How can I add a simple signup form for my free membership?
In this installment from our HelpDesk, one of our team answers a frequently asked question about placing a signup form on your site to allow people to provide a few pieces of information and become a member without being asked for payment information.
Often you might not want the first interaction with visitors to be a purchase. You just want to add them to a mailing list or allow them to see one or two pages of teaser content.
This article will lead you through the steps of creating a new member by collecting minimal information from them, like an email address, and then directing them to protected content.
Simple Signup asked:
“We have content we want to keep in a semi-protected area for those who are participating in our small groups. Can we just provide a form where they sign up and set up a password without going through the checkout?”
Joshua from MemberMouse replied:
“You can indeed create a minimal free signup form exactly as you describe, and we have documentation on the entire process to do so. I will also provide the steps below.
Broadly, you will want to use the Free Membership you already have, or create a new one, then protect the desired content with it. From there, you create your signup form using a SmartTag form snippet I’ll provide and that’s it. Your members can add their name, email, and password, and get access to your intended content.
Before I give you the code to place anywhere on your site for this form, I do want to let you know that there are two ways to use signup forms in MemberMouse, and both can be present on your site at the same time.
First, the Checkout Core Page is created when MemberMouse is installed and can act as your main signup page for free or paid products. When the purchase link for a free membership level is inserted onto a page and then clicked on by a new customer, they will be taken the Checkout Page. Since the Checkout Page is dynamic, only the account information section is displayed, and by default the first & last name, email, password and phone number are gathered. (The first name, last name and phone number fields are optional and can be hidden.) The other sections like card information, billing and shipping addresses are hidden, as they are not needed for free registration.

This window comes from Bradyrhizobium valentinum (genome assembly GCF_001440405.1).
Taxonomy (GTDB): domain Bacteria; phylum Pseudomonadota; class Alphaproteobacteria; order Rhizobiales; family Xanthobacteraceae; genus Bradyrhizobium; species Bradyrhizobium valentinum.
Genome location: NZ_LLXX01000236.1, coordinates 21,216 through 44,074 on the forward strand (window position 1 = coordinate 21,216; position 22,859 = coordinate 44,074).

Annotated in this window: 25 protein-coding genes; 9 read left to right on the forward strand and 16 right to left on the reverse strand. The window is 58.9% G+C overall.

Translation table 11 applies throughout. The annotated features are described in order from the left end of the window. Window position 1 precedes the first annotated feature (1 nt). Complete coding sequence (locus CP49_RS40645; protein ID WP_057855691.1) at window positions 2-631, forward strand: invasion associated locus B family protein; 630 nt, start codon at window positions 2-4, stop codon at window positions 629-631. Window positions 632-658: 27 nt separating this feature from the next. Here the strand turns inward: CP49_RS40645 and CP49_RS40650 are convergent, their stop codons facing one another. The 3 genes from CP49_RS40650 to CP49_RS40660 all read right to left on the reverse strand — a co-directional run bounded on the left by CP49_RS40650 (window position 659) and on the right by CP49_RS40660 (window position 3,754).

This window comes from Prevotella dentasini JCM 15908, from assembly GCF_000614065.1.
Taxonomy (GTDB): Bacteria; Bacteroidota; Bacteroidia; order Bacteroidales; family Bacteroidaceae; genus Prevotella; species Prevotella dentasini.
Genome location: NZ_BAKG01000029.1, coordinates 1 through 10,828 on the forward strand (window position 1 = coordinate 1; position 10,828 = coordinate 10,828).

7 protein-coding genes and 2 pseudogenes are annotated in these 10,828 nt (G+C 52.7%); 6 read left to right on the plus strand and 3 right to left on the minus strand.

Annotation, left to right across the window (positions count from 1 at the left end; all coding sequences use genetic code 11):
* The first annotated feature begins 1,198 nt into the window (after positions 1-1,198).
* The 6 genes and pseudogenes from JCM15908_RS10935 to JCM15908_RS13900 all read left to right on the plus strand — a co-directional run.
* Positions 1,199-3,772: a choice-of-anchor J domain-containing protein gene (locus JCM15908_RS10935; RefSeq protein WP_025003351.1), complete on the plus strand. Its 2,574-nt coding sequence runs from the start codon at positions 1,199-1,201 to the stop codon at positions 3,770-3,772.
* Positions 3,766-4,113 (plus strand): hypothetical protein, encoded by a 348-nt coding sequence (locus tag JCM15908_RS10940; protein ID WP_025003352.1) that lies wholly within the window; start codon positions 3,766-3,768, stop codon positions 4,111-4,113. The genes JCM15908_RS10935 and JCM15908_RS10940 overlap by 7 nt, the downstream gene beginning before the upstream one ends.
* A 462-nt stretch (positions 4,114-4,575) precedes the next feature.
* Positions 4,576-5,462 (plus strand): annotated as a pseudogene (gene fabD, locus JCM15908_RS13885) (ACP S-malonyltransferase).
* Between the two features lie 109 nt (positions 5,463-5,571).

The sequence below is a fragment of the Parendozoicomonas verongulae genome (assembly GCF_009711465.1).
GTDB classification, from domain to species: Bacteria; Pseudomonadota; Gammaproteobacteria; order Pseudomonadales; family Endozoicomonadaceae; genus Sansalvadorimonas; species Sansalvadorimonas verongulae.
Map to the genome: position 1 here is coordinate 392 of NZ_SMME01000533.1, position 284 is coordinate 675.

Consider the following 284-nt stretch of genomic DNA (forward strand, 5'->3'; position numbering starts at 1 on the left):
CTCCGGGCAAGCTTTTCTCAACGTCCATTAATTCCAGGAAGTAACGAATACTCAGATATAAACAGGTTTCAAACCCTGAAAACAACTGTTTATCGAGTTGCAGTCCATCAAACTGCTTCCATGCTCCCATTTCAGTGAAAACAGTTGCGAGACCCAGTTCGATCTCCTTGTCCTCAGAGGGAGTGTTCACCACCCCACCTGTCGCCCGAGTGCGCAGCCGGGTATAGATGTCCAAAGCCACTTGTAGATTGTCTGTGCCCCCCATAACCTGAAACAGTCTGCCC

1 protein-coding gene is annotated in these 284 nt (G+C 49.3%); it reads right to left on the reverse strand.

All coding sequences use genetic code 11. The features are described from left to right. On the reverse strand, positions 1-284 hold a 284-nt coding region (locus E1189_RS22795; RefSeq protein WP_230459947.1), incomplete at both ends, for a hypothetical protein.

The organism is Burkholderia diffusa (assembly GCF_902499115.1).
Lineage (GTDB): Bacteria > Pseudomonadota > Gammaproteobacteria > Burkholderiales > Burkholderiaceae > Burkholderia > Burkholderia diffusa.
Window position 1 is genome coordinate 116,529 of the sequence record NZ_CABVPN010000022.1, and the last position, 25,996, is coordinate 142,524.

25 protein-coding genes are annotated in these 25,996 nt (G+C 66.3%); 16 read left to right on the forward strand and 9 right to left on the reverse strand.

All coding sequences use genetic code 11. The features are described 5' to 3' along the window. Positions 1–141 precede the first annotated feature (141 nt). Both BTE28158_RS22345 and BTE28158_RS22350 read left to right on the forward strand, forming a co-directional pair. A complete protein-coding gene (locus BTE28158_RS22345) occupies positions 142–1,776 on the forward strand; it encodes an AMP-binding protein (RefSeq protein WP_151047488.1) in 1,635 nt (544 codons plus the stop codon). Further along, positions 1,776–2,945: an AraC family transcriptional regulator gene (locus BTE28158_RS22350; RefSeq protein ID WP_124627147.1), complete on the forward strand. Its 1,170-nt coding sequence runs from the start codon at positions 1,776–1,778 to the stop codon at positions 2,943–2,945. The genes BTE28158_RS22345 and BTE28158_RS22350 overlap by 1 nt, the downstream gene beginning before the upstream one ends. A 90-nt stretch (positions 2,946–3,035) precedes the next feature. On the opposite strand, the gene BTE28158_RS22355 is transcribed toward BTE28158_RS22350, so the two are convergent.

Then, the second way is the one you are asking about, a free member form to sign up free members, and this is simply a very minimal checkout form. This checkout form can be inserted onto a page or created as its own page.
This is the code to use for a free membership. This code should be added to the ‘Text’ tab area of the WordPress editor, not the ‘Visual’ tab. Just remember to replace the Membership Level ID in the first line with the one associated with the free membership on your site. By default this is ID 1, but if you have changed your default free membership level or created additional free membership levels, hover over the ID in MemberMouse > Product Settings > Membership levels > Your Free Membership Level to get the correct ID for your desired membership level.
Editor’s Note: Go here to access the text version of this code.
This is how the form will appear on your site: